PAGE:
Posted on May 13, 2018 by

First Congo member Sara Companik has been named by Samaritan Counseling Center as their 2018 Connie Steele Woman of Strength! Sara was nominated for her tireless commitment to restorative justice through the Prison Ministry Network as well as the ways she stands up to injustice through ESTHER, the League of Women Voters, this congregation’s ministry, and much more.

Today is a good day to recognize strong, courageous women. Mother’s Day started out as a recognition of many women whose contributions to justice and peace improved the world around them. Some history:

We often forget the radical roots of Mother’s Day.  Far from being an intimate celebration of family life, Mother’s Day had its origin in work for justice and peace.

It all started in the 1850s, when West Virginia women’s organizer Ann Reeves Jarvis held Mother’s Day work clubs to improve sanitary conditions and try to lower infant mortality by fighting disease and curbing milk contamination, according to historian Katharine Antolini of West Virginia Wesleyan College. The groups also tended wounded soldiers from both sides during the U.S. Civil War from 1861 to 1865.

In the postwar years Jarvis and other women organized Mother’s Friendship Day picnics and other events as pacifist strategies to unite former foes. Julia Ward Howe, for one—best known as the composer of “The Battle Hymn of the Republic”—issued a widely read “Mother’s Day Proclamation” in 1870, calling for women to take an active political role in promoting peace.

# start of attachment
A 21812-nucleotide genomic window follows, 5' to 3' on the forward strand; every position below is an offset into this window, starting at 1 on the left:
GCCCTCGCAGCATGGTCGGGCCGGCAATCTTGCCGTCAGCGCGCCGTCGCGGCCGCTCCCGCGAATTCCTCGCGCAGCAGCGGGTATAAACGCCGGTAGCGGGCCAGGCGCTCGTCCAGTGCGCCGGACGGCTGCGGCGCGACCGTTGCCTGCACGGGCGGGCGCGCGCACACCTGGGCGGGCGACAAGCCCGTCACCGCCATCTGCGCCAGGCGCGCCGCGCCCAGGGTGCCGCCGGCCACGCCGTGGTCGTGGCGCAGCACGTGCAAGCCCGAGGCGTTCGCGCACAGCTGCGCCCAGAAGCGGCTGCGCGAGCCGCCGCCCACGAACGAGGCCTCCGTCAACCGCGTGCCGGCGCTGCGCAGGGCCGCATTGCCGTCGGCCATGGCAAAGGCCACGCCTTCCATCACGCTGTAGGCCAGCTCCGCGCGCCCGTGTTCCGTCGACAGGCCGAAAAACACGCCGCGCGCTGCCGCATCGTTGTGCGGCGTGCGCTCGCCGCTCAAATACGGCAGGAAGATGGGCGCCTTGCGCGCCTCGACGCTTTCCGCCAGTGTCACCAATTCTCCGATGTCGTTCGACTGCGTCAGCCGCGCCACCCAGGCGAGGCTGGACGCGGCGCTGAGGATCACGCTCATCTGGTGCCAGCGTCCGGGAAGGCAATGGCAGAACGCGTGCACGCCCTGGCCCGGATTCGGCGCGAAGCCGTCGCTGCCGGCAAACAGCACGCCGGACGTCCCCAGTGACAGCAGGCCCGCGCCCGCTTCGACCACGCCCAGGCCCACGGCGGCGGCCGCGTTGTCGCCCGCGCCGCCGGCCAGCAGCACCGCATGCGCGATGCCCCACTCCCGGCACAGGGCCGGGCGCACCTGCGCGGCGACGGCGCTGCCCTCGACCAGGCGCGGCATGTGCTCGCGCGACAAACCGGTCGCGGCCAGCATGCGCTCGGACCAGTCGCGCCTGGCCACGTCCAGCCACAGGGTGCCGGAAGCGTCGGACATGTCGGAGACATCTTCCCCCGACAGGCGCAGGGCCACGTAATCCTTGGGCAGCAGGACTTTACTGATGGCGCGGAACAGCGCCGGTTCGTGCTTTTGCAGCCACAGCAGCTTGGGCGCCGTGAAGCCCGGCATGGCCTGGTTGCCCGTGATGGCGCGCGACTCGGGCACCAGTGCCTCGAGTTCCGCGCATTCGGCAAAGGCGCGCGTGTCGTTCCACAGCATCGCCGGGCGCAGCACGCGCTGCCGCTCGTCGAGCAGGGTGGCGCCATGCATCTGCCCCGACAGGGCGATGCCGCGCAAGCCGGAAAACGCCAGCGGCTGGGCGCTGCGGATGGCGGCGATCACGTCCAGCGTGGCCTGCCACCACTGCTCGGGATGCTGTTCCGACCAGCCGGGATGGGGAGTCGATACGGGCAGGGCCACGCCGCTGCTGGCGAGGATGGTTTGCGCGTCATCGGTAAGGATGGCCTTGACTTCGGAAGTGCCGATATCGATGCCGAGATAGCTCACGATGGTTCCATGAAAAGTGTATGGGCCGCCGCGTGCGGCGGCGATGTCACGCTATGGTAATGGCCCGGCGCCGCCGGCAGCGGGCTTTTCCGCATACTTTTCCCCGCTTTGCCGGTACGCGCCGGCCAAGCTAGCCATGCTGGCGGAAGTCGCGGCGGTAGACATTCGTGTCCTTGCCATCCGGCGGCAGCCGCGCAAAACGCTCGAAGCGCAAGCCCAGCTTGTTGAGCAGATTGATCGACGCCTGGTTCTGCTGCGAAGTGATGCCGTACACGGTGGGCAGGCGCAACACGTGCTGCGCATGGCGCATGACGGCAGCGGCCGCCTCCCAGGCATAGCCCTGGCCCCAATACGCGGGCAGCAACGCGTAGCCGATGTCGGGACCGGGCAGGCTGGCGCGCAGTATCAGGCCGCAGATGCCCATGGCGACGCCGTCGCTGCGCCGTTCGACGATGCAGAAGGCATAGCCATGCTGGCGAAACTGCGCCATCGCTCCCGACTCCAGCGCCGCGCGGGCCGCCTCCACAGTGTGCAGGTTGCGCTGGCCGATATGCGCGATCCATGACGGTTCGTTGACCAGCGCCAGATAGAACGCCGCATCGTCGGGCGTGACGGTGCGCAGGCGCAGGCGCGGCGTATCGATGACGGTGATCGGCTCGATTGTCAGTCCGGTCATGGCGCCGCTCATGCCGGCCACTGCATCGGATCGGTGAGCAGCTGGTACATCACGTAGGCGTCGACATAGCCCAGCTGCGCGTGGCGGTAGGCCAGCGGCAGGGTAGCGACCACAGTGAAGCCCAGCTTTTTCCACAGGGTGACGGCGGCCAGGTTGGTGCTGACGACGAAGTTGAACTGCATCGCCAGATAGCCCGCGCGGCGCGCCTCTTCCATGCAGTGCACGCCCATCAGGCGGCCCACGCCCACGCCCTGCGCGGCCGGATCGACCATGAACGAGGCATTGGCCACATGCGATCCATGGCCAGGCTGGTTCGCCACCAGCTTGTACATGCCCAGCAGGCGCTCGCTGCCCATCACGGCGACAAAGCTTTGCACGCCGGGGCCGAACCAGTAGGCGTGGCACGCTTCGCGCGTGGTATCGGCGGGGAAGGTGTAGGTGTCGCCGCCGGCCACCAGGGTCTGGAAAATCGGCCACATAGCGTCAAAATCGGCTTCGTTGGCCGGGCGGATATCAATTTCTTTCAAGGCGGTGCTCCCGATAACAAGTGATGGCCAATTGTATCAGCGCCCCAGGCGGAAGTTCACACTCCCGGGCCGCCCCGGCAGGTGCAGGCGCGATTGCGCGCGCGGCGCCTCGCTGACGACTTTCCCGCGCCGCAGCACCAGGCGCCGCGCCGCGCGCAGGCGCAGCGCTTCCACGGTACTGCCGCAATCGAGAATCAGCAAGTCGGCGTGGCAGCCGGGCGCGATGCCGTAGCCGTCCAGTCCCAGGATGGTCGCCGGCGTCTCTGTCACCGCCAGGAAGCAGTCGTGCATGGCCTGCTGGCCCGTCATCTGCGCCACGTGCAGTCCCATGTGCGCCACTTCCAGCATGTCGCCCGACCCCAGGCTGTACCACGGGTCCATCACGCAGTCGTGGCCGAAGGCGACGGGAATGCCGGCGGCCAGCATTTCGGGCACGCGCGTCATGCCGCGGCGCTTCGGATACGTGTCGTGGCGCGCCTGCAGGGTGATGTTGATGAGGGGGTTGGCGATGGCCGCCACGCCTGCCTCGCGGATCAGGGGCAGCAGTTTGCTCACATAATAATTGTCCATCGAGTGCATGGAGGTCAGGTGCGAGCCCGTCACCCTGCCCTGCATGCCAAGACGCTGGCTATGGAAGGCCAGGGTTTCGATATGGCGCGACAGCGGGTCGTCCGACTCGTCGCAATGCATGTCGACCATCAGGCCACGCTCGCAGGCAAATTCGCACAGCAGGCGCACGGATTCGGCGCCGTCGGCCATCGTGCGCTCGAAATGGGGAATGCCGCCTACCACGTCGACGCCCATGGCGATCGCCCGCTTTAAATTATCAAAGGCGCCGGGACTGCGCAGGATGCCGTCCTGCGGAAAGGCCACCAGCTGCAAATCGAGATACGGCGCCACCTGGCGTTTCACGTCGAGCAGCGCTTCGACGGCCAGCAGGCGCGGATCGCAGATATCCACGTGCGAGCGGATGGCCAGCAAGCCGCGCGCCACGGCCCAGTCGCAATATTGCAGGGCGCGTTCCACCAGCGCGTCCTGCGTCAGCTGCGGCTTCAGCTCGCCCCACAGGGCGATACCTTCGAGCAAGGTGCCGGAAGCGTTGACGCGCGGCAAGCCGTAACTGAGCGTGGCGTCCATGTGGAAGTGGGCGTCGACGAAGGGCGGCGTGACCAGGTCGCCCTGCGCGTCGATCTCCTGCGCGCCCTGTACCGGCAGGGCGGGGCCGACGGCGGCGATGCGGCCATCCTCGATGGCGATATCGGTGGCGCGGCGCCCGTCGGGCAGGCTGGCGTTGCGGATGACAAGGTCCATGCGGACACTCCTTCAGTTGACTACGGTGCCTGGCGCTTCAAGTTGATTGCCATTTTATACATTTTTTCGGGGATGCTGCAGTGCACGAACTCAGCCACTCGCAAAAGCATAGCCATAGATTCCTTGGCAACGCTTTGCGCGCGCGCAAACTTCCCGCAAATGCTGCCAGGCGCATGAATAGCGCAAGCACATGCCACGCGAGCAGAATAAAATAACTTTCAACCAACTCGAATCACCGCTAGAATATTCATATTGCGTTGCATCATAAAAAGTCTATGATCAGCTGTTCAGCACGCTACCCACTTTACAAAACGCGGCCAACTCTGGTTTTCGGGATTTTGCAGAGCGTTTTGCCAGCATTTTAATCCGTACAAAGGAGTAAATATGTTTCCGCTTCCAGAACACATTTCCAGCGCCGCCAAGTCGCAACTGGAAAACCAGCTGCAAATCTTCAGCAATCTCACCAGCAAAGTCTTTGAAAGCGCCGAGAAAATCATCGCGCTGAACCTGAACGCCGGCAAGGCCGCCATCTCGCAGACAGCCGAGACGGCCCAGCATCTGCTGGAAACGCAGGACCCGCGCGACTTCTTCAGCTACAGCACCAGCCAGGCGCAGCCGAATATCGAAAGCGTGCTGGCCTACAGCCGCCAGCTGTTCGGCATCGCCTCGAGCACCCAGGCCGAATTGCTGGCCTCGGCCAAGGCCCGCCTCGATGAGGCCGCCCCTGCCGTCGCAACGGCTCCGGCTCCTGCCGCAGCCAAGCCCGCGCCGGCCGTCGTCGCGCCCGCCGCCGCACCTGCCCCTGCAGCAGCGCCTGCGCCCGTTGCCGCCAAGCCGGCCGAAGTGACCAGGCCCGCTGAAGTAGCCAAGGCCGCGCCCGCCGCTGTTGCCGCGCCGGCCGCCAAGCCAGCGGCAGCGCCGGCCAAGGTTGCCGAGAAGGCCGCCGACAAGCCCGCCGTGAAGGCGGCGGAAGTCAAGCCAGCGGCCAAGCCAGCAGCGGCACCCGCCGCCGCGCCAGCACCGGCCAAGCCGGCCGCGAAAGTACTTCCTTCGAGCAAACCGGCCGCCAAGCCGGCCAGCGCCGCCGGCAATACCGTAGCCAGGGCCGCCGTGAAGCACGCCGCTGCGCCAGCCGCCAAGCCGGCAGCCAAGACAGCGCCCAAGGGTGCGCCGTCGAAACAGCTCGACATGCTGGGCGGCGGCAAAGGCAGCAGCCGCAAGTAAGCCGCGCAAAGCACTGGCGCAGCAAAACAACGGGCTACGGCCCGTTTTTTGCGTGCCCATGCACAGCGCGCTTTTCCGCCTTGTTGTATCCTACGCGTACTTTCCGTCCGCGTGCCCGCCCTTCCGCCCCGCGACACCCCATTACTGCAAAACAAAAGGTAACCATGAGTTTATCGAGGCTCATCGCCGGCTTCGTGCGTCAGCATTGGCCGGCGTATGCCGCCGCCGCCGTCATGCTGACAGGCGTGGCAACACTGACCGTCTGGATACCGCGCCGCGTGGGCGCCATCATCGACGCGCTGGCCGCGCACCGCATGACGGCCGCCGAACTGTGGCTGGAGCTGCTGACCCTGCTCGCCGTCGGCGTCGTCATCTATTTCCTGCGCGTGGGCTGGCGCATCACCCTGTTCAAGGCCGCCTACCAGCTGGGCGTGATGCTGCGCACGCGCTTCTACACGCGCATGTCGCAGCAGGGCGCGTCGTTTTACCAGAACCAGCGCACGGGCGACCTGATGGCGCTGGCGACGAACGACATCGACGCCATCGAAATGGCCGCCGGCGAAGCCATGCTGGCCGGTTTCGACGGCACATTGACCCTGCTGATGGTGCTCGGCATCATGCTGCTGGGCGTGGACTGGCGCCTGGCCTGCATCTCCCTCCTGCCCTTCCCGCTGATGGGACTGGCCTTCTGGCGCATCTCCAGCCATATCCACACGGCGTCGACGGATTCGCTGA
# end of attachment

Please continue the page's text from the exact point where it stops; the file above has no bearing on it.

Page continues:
Around the same time, Jarvis had initiated a Mother’s Friendship Day for Union and Confederate loyalists across her state. But it was her daughter Anna who was most responsible for what we call Mother’s Day—and who would spend most of her later life fighting the limitation and sentimentality of what it had become.

(by Ann Hanson; see http://www.ucc.org/worship_worship-ways)

This backstory for Mother’s Day is helpful as many of us celebrate those we call “Mom” this Sunday, but also as we reflect on the many women who inspire us. Congratulations, Sara, and THANK YOU to the many women in our lives and in this community, whose concern for peace and justice makes our world a better place!

Your friend and fellow minister,

Pastor Kathryn Kuhn

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